Tuesday, May 31, 2011

Is Your Home a War Zone?

  1. Is your child the enemy, or a terrorist?
  2. Do you refuse to negotiate with your child?
  3. Do you create a united front with your spouse, against your child? 
  4. Do your children combine forces, against you?
  5. Do you have battles with your child?

Monday, May 30, 2011

School Readiness

Remember the Ten Ways For Schools To Confuse a Child? Well, I'm pretty sure someone from the federal government read it and took my suggestions seriously. Because they are planning on taking one of the items on the list and running with it. Here it is:

Saturday, May 28, 2011

Does Anyone Care About the Kids?

The Institute of Education Sciences has approved a $1.6 million study of the effects of stress on education. This is great! Right?! We will see how stressful the school environment is on the kids, and maybe some drastic changes will finally be made!

Oh wait... no, nevermind. The study is not about the kids.

Thursday, May 26, 2011

I Don't Think You Are a Good Mother

I'm just going to say it: I don't think you are a good mother. But I'm not saying I think you are a bad mother either. I used to think I could judge whether other mothers were good or bad. But lately, I just don't have an opinion either way. Even if I did have an opinion, would it matter to you? Does it matter if a stranger thinks you are a good mother? Or a friend or sister or parent thinks so?

It doesn't to me.

Tuesday, May 24, 2011

Three Bad Reasons To Hit Children

Yesterday I put up a flowchart explaining the ridiculous logic that somehow gets us to where parents are allowed to hit their children (and some teachers allowed to hit their students) in the United States.

It's no wonder that parental corporal punishment has been outlawed in 26 countries since 1979. Because people who hit children don't have very good justifications for doing so. Here are what I think are the three most popular ones, followed by my responses:

Monday, May 23, 2011

When Am I Allowed To Hit Someone?

It seems like this is what our society tells us about hitting:

I don't think a child EVER deserves to be hit. But laws in the United States allow parents (in all states) and teachers (in 19 states) to use corporal punishment on children.

Why do we allow this?

Why are children not protected from being hit by adults, by their own parents and teachers?

Sunday, May 22, 2011

Ten Different Ways To Talk About Your Child

I read this great blog post the other day, with a suggestion for a different way of looking at shyness in children. It inspired me to think of other ways we can rephrase the way we talk about our children:
  1. He's not messy. He's creative.
  2. She's not bossy. She's a natural leader.

Thursday, May 19, 2011

Words Matter: Sometimes...

Some of my Geometry tests in high school featured questions that looked kind of like True or False questions, but with a twist. There would be a list of statements, and we would have to decide whether each statement was Always true, Sometimes true, or Never true. I found these questions more difficult than regular True or False questions, because of that middle option, the sometimes.

The deal with the sometimes option is that if you can think of ONE example of when something is not true, then it's not always true. It's only sometimes true. One counterexample is all it takes.

In life, it's easy to lose sight of the sometimes option in the middle, and default to always or never. You might hear parents say things like these about their kids:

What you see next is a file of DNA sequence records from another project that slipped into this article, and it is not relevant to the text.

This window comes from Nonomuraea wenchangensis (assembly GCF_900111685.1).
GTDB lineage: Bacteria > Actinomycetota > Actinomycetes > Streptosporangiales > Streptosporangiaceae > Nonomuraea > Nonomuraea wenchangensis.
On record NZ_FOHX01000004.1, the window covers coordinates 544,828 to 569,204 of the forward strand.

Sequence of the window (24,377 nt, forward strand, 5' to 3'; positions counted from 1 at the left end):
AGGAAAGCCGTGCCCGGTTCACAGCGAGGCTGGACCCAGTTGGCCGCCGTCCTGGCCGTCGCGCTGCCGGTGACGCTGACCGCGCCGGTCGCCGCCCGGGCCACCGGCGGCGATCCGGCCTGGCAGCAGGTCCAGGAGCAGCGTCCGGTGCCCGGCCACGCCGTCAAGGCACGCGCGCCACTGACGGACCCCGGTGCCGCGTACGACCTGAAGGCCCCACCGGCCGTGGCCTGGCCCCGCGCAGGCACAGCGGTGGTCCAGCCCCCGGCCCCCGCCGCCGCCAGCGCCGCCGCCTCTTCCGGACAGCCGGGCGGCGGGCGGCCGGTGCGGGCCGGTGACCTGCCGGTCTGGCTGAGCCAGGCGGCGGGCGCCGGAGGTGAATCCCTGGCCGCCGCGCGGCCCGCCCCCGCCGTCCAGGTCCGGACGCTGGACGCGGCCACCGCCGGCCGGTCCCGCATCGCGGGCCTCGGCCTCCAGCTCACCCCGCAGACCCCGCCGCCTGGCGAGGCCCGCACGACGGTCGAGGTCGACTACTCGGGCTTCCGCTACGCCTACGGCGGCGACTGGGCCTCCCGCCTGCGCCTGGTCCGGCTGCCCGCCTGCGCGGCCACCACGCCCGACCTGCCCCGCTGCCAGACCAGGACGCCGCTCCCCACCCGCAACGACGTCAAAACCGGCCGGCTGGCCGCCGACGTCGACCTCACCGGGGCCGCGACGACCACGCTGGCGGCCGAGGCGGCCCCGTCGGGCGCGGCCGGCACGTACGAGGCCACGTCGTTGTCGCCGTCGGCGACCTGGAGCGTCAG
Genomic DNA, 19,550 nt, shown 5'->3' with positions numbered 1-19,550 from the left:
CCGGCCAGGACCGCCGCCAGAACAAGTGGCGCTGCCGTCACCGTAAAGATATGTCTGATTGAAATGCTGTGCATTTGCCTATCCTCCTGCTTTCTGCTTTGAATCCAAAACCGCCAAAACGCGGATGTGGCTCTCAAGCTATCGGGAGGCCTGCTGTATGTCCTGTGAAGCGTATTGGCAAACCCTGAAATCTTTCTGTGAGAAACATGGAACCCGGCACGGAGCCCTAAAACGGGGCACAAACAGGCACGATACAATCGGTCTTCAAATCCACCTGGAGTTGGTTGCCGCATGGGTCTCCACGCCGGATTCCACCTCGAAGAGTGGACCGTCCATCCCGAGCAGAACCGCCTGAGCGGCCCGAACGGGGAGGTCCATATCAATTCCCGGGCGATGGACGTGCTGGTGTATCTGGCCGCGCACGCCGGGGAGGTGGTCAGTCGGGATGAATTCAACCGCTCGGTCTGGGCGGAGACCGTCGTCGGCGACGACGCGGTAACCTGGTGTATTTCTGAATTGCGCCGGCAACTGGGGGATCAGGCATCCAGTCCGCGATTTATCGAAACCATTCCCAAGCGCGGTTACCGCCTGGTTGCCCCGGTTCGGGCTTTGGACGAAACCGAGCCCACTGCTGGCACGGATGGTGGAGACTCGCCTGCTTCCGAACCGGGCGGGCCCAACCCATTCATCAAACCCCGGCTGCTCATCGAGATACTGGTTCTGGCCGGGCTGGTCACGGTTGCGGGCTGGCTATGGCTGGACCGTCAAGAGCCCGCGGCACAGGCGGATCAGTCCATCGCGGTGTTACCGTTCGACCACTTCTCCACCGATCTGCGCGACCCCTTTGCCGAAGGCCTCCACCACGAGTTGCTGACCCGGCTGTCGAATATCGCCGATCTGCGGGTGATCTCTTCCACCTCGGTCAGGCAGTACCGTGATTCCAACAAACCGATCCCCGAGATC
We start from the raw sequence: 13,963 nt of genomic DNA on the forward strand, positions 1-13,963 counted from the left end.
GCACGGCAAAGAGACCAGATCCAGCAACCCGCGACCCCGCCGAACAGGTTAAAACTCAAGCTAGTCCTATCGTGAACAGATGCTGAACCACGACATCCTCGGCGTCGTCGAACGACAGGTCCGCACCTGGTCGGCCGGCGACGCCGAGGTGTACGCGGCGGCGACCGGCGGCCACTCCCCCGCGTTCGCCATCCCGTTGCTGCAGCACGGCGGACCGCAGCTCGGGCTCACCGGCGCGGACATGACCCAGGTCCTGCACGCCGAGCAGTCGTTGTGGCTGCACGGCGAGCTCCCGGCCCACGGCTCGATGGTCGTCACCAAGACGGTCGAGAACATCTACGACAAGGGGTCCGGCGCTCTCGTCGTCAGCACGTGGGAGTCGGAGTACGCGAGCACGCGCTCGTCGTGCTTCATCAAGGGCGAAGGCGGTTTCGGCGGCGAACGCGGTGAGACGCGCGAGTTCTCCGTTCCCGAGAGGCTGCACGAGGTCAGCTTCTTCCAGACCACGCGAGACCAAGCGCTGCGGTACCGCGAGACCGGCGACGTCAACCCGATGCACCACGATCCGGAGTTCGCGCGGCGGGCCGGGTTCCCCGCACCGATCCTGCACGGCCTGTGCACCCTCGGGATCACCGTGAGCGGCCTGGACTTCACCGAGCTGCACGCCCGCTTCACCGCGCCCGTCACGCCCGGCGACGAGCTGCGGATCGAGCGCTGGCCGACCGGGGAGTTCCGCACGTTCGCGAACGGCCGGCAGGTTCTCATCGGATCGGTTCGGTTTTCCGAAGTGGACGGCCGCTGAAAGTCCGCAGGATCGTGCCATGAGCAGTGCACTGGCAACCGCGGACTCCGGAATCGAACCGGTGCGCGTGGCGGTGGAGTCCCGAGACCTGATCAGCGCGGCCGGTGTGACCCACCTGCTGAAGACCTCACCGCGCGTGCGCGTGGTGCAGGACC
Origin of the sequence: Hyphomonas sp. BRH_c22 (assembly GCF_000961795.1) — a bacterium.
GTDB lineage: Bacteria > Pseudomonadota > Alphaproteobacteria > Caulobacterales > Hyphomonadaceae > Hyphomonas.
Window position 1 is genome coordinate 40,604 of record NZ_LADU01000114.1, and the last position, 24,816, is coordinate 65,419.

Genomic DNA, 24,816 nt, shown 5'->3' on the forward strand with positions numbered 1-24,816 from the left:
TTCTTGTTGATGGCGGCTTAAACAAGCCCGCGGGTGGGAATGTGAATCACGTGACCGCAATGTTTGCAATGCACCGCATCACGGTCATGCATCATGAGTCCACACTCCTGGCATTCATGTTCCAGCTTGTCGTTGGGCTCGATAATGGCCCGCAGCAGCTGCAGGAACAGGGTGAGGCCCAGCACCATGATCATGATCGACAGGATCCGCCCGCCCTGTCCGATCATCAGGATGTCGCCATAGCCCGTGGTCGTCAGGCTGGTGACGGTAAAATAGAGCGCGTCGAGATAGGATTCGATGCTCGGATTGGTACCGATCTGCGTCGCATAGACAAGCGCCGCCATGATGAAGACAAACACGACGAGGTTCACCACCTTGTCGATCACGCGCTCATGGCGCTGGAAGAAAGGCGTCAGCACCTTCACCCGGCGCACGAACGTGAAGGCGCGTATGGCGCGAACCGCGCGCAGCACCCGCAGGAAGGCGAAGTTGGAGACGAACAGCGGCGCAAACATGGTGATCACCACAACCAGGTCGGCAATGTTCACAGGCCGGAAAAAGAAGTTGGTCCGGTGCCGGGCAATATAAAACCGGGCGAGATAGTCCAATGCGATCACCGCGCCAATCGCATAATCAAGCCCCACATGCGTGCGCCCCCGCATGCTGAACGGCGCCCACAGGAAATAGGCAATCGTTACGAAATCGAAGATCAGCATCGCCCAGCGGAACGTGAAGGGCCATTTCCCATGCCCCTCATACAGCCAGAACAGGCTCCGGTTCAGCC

Wednesday, May 18, 2011

Ten Ways For Schools To Confuse a Child

In case parents don't do enough to sufficiently confuse their children, teachers and school administrators can do their parts as well. We can all work together to make sure no child is left thinking the world makes sense.

Each of these items is worth ten points, with a few extra credit opportunities:
  1. Punish him for something that is completely beyond his control, like being late for school because of traffic or because his mother overslept.
  2. Make a really big deal about how important it is for kids to get physical activity, and then force him to sit still for 95% of the school day. *extra credit for giving excessive homework, leading to more forced sitting: 1 point for each hour

Tuesday, May 17, 2011

Kids and Limits

Limits. Boundaries. Restrictions. Things that must be imposed on children for their own good, right? Parents who don't draw hard lines and enforce compliance are told they are setting their kids up for lives of crime. How will they know their limits if you don't tell them what they are?

It is even commonly believed that children don't just need parent-set limits, they actually crave limits. Whenever I hear that, I get a vision of Homer's Odysseus and his encounter with the Sirens. In order not to fall victim to the irresistible song of the Sirens, he orders his men to tie him up and not to let him go, no matter how hard he begs. Are people saying that our children are like this? That they will thank us for restraining them (literally or figuratively), for giving them no choice but to avoid temptation?

This guy did thank his crew for keeping him tied up. (source)

Monday, May 16, 2011

Have You Stopped Asking Why?

Why, Mom?
I have to laugh when I hear adults talk about how unreasonable children are. It's funny to me because I find children usually want to know the reasons, the justifications, the explanations for Everything. That sounds pretty reasonable to me.

Anyone who has ever had a conversation with a young child knows that the most important word to him is WHY. A child will ask why questions until his curiosity about a topic is fully satisfied. I have heard the adults in these conversations get irritated. I have heard adults respond with Just Because. Or Stop Asking So Many Questions.

When an adult complains about not being able to reason with a child, I find it's usually code for:

Sunday, May 15, 2011

Control, Criticism, and Contradiction

When it comes to parenting, everyone is a critic. I am certainly not without guilt in this area. Especially before I had kids, I wasn't afraid to talk about what other people were doing wrong (although I think I rarely expressed it directly to them). If you are a parent, chances are, you have been accused being a bad parent at some point.

Maybe you have been accused of giving your kids either not enough freedom or too much freedom. Because people like to put other people in neat little boxes, they want to put you in either the box marked: HELICOPTER PARENTS or the box marked: LAZY NEGLECTFUL PARENTS. Just for the sake of convenience.